A controversial Internet sales tax moving through Congress will mostly benefit big corporations and state governments while hurting thousands of small businesses and consumers.
The Marketplace Fairness Act would essentially end tax-free Internet shopping by forcing online retailers with revenue of $1 million or more to collect sales taxes for the states in which their customers reside.
As it stands, online retailers do not have to collect sales taxes from out-of-state customers unless the retailers have a physical presence in that state, like a store or a warehouse.
Yesterday (Monday), the bill passed a procedural vote in the Senate by a 74-20 margin, which strongly hints at passage in the upper chamber in a vote expected later this week.
While there's more resistance to an Internet sales tax in the House, the bill is known to have bipartisan support there as well. President Barack Obama also has voiced support for the bill.
If it becomes law, the Marketplace Fairness Act will radically change the online shopping landscape.
"It really should be renamed the Internet Tax Collection Act because it is going to make online businesses the tax collectors for the nation," complained Sen.Kelly Ayotte, R-NH, one of the most vocal opponents of the bill.
Who Benefits from an Internet Sales Tax
The Internet sales tax will almost certainly become a reality because those that will benefit the most are almost all big and politically powerful entities.
In particular, state governments have been clamoring for an Internet sales tax for more than a decade. To be fair, the uncollected state and local sales taxes from online sales are by law still owed by consumers, but almost no one bothers to pay them.
Estimates of the never-collected tax revenue range from $11 billion to $23 billion annually – money that state governors and legislators coping with massive budget deficits would love to have back.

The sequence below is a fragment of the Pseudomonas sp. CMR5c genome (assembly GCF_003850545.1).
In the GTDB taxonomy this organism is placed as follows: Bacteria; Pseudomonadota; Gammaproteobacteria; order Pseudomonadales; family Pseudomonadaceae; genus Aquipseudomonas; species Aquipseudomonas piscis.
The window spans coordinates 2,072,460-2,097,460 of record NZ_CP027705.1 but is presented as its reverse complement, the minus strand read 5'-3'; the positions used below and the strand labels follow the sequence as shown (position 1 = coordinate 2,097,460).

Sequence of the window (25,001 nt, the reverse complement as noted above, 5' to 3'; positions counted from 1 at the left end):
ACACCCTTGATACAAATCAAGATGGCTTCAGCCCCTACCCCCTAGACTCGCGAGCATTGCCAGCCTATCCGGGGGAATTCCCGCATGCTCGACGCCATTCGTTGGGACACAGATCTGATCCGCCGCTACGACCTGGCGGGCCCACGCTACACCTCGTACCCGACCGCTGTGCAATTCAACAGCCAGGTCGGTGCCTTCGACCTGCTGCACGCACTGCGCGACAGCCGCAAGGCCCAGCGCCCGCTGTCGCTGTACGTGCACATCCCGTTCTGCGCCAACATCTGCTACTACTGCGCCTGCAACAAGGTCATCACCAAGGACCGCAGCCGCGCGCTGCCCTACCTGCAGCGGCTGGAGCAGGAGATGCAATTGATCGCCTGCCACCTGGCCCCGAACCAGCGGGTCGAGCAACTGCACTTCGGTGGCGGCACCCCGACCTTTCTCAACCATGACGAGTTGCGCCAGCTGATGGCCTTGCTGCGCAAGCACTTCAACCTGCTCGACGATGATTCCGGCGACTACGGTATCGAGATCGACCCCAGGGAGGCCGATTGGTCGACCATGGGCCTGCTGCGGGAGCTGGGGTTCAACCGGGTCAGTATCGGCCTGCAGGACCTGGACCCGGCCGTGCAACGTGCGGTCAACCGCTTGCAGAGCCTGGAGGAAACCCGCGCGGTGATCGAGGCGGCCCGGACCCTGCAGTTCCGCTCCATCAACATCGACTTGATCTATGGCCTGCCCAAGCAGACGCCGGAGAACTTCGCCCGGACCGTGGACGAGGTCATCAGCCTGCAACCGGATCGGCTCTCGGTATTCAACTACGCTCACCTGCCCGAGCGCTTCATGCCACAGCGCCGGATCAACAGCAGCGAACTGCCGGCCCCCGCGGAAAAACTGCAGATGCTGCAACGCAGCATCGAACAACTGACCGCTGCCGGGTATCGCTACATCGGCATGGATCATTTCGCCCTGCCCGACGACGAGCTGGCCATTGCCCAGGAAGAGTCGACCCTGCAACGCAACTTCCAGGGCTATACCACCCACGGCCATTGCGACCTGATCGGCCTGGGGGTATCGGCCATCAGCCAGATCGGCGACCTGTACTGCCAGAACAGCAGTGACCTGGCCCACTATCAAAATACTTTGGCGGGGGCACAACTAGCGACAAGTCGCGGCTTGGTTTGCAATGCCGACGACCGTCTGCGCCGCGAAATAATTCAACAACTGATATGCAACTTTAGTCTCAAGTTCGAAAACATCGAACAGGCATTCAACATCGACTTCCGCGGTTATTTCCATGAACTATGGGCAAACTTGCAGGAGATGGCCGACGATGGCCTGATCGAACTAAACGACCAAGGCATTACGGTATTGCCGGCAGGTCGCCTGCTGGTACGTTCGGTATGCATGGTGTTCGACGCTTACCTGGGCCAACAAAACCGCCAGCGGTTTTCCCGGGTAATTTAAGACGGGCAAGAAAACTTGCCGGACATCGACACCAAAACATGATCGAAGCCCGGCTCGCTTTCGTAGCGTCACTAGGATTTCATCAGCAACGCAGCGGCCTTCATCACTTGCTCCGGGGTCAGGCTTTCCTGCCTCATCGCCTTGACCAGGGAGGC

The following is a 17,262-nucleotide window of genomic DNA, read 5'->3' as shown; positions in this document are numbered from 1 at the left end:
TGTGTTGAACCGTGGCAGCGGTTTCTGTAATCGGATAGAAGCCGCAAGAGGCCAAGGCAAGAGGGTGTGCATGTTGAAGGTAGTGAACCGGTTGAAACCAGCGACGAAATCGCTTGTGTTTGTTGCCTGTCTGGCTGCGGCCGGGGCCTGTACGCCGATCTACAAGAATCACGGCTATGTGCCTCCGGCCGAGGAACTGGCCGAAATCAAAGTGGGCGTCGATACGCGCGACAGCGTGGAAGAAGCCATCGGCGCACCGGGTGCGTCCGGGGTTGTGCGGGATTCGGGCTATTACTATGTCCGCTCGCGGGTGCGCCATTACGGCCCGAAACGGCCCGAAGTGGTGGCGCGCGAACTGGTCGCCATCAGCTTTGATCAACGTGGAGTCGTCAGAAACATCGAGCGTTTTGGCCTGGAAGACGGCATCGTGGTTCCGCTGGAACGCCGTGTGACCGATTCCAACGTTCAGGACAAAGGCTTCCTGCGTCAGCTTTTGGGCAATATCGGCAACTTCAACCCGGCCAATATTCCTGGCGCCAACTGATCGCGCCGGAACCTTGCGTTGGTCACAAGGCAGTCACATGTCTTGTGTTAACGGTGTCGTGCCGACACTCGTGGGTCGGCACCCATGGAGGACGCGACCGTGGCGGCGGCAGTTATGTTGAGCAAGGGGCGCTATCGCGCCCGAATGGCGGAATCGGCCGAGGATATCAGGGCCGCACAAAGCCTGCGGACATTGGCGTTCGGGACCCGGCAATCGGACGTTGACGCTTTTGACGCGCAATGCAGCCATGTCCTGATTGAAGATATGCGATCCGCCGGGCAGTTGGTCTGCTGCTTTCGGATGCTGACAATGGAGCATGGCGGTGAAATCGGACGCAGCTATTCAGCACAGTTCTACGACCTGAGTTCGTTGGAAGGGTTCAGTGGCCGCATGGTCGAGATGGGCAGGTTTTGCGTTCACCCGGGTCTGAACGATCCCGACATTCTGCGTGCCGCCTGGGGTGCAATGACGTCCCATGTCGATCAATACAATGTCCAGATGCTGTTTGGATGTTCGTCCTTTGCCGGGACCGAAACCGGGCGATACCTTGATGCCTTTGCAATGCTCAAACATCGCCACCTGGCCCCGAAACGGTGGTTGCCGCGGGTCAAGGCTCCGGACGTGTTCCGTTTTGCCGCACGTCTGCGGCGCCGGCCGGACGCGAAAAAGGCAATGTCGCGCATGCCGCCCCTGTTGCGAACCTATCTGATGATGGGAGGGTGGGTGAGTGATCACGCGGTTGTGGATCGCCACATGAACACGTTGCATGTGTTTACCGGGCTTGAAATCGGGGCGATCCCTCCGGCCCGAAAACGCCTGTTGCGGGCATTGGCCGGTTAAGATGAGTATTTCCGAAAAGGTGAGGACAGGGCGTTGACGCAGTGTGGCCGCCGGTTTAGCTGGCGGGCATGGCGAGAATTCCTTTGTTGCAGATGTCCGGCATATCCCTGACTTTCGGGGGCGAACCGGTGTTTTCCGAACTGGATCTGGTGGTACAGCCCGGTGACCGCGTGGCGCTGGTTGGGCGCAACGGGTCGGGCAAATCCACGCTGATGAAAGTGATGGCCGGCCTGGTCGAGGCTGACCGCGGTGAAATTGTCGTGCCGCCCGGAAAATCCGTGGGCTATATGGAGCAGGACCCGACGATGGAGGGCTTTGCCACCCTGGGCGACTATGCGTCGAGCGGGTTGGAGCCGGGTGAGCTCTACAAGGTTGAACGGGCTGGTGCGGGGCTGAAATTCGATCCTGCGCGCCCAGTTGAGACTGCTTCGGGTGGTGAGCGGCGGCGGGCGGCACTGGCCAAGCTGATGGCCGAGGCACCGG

And as more Americans do more shopping online, the amount of lost sales taxes has continued to increase. Last year, online retailers had revenue of about $226 billion, a 16% increase from 2011.
The other major players lobbying in favor of the Internet sales tax are big-box stores like Wal-Mart Stores Inc. (NYSE: WMT), Target Corp. (NYSE: TGT), Best Buy Co. Inc. (NYSE: BBY), Home Depot (NYSE: HD) and OfficeMax (NYSE: OMX).
The big-box retailers have complained that the present system gives online merchants an unfair advantage in pricing and encourages "showrooming" – a practice in which customers check out a product at a large local store, then go home and order the product online to avoid sales taxes.
Somewhat surprisingly, the biggest online retailer, Amazon.com (Nasdaq: AMZN), is actually in favor of the Internet sales tax after having fought it for years.
Amazon's desire to offer same-day shipping meant that it needed more distribution centers in more states, which under the current law required the company to collect sales taxes in those states.
Having already surrendered that advantage in many key states, Amazon realized it was in its interest to support an Internet sales tax to force all of rivals, both big and small, to do the same.
Who Gets Hurt By an Internet Sales Tax
Which brings us to the most outspoken opponent of the Internet sales tax – eBay Inc. (Nasdaq: EBAY).